This post may contain affiliate links which won’t change your price but will share some commission.
Warehouse stores can save you a lot of money. But in many cases, these big box stores focus their inventory on highly processed food. A three-pound box of Oreos might sound like a good deal at $9, but it’s not the best type of food to stock in your pantry. If you’re looking for a warehouse store that has a good inventory of organic, real food groceries, Costco is a great place for you to shop.
I recently joined Costco when they offered a Living Social deal with a discounted membership. I wasn’t sure if I wanted to join at first, so I asked my Facebook fans if there was enough real food at Costco to make it worth the trip. The response was overwhelming. People from all over the country chimed in to let me know about the many organic and minimally processed items they buy at Costco. At everyone’s urging, I took the plunge and joined Costco.
Based on the feedback from my readers, I compiled an extensive list of real food groceries that people are buying at Costco around the country. Inventories do vary, so you probably won’t find a Costco that carries all of these items. I analyzed the prices of over 50 real food items at my Costco by comparing them to the prices of similar items at other grocery stores here in Massachusetts. Almost all the items on this list are less expensive at Costco, and in many cases they cost dramatically less.
Here’s the bottom line: A family of four shopping for real food at Costco instead of a reasonably priced competitor grocery store can save $1,311.24 a year. Does that sound too good to be true? I did the math to prove it.
Saving Money on Real Food at Costco
I analyzed the prices of 53 real food items, and 48 of them were less expensive at Costco than at Trader Joe’s, Stop and Shop, or Amazon. First, I want to highlight a handful of the best real food deals I’ve found at Costco. By buying just these 12 items at Costco instead of at a competing grocery store, my family of four can save more than $600 per year. Following this section, you’ll find the link to the complete Costco Real Food Savings Chart. This valuable resource lists 48 items you’ll want to look for at Costco to save over $1,300 a year.
Organic eggs are the best kind of eggs to buy if you don’t have access to backyard chickens or eggs from a local farm. Organic eggs come from chickens that have free access to the outdoors and to organic, non-GMO feed. At Costco, organic eggs cost $3.50 a dozen, compared to $4.29 at Stop and Shop. My family goes through about 18 eggs per week, so we’ll save $61.62 per year buying organic eggs at Costco.
The price of milk is on the rise, and Costco has the most affordable price around on hormone-free conventional milk at $2.49 per gallon. It costs $3.79 a gallon at Trader Joe’s, for a difference of $1.30 per gallon. We go through about six gallons of milk each month, so we’ll save $93.60 per year by buying it at Costco. (Note: Unfortunately, organic milk costs $3.99 per half gallon at my Costco, which is even more than the $3.79 shelf price at Stop and Shop.)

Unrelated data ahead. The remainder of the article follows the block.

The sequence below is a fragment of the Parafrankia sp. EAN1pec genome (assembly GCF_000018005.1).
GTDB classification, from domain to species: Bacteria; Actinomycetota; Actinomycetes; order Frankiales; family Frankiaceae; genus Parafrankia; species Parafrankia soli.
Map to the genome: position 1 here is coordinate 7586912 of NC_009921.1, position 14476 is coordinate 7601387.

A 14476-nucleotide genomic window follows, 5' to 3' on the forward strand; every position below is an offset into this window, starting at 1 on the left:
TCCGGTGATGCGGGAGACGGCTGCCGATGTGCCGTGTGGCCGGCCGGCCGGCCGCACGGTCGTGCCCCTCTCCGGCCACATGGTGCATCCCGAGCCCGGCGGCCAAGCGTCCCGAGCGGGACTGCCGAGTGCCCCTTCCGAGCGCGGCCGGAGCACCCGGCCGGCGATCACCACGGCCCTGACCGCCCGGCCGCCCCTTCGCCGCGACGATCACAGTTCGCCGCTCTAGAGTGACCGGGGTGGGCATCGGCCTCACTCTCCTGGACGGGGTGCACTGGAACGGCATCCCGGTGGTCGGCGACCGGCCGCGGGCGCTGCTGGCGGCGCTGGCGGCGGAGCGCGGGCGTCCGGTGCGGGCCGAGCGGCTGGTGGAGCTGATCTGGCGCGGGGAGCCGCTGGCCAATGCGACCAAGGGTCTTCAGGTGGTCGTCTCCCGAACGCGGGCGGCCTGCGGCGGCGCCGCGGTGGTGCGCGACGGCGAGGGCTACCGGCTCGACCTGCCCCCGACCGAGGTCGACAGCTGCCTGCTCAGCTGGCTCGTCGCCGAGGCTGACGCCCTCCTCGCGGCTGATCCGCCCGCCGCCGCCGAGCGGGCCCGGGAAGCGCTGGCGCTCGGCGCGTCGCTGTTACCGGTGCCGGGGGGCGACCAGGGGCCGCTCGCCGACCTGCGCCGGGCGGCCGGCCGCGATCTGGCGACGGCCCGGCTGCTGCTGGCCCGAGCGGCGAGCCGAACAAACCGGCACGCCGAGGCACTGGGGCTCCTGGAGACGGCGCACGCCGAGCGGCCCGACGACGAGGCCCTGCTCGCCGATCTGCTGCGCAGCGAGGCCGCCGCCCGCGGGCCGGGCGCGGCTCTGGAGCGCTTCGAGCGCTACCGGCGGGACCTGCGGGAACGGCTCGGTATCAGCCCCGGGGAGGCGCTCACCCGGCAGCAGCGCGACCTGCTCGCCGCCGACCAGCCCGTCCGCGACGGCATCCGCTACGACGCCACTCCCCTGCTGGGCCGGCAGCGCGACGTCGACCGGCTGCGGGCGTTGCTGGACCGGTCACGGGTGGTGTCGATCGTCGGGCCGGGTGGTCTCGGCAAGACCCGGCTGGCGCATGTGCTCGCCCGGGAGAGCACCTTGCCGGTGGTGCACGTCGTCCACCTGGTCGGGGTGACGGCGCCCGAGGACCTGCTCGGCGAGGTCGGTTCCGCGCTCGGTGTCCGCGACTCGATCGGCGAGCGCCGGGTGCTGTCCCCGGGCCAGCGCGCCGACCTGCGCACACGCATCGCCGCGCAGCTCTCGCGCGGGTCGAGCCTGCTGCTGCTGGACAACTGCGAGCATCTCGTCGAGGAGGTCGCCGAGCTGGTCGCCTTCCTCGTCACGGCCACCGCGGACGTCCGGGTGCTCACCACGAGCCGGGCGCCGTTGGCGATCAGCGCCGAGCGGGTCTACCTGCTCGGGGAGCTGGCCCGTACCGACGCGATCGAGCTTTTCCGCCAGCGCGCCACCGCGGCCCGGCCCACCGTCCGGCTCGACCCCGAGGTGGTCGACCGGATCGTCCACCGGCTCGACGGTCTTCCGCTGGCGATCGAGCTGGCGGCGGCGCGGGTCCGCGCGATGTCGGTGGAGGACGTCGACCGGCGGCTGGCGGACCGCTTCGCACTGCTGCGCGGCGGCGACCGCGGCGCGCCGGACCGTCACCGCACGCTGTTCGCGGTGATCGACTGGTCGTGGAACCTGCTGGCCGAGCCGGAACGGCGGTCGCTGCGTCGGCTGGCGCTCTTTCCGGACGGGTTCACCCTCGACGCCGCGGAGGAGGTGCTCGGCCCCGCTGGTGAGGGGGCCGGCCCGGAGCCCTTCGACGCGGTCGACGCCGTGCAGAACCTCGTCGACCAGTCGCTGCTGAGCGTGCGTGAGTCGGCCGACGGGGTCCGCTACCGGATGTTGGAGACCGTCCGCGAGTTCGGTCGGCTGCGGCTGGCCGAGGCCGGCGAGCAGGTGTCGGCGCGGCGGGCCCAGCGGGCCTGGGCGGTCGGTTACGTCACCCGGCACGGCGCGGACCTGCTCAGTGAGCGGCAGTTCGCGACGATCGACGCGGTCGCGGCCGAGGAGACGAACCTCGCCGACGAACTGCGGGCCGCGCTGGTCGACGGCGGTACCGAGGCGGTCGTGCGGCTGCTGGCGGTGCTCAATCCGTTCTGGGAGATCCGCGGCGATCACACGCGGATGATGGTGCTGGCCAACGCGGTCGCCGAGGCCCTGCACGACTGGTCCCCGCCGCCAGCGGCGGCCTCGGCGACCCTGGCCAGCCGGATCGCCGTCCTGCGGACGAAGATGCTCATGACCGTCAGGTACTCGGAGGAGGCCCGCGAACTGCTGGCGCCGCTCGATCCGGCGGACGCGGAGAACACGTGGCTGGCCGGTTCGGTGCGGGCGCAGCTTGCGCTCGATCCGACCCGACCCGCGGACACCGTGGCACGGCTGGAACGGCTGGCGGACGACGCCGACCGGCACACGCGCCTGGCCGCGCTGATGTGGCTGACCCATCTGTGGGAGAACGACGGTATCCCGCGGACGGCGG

We’re lucky to get maple syrup at a great price in Vermont when we visit my husband’s family, but the Costco price of maple syrup isn’t far behind what we pay at the little farm in Vermont. A quart of maple syrup at Costco costs $12.79, compared to $16.99 at Trader Joe’s. If you go through a quart of syrup each month, you’ll save $50.40 by buying it at Costco instead of Trader Joe’s.
These healthy seeds are becoming more and more popular. The cost difference per pound between Costco and Trader Joe’s is over $8.00. If you use a half pound of chia seeds per month, you’ll save $48.36 over the year by buying them at Costco.
Organic Coconut Oil
I bake with coconut oil a lot, and I was paying $11.98 a month for two 16-ounce containers at Trader Joe’s. This same quantity of coconut oil costs $9.60 at Costco. Over the course of a year, I’ll save $26.88 buying coconut oil at Costco.
Organic Olive Oil
Organic olive oil costs nearly twice as much at Stop and Shop as it costs at Costco. A 17-ounce container, which lasts us about a month, costs $6.63 at Stop and Shop. This quantity of olive oil costs $3.74 at Costco, for a savings of $2.89 per month. Over the course of a year, this is a savings of $34.68.
Kerrygold butter is a high-quality product that’s made from the milk of grass-fed cows in Ireland. If you go through a pound of Kerrygold butter each month, you’ll save $20.64 over the course of the year by buying it at Costco. The annual savings for a pound of Kirkland brand butter each month comes out to $12.48 when compared to the competitor’s price.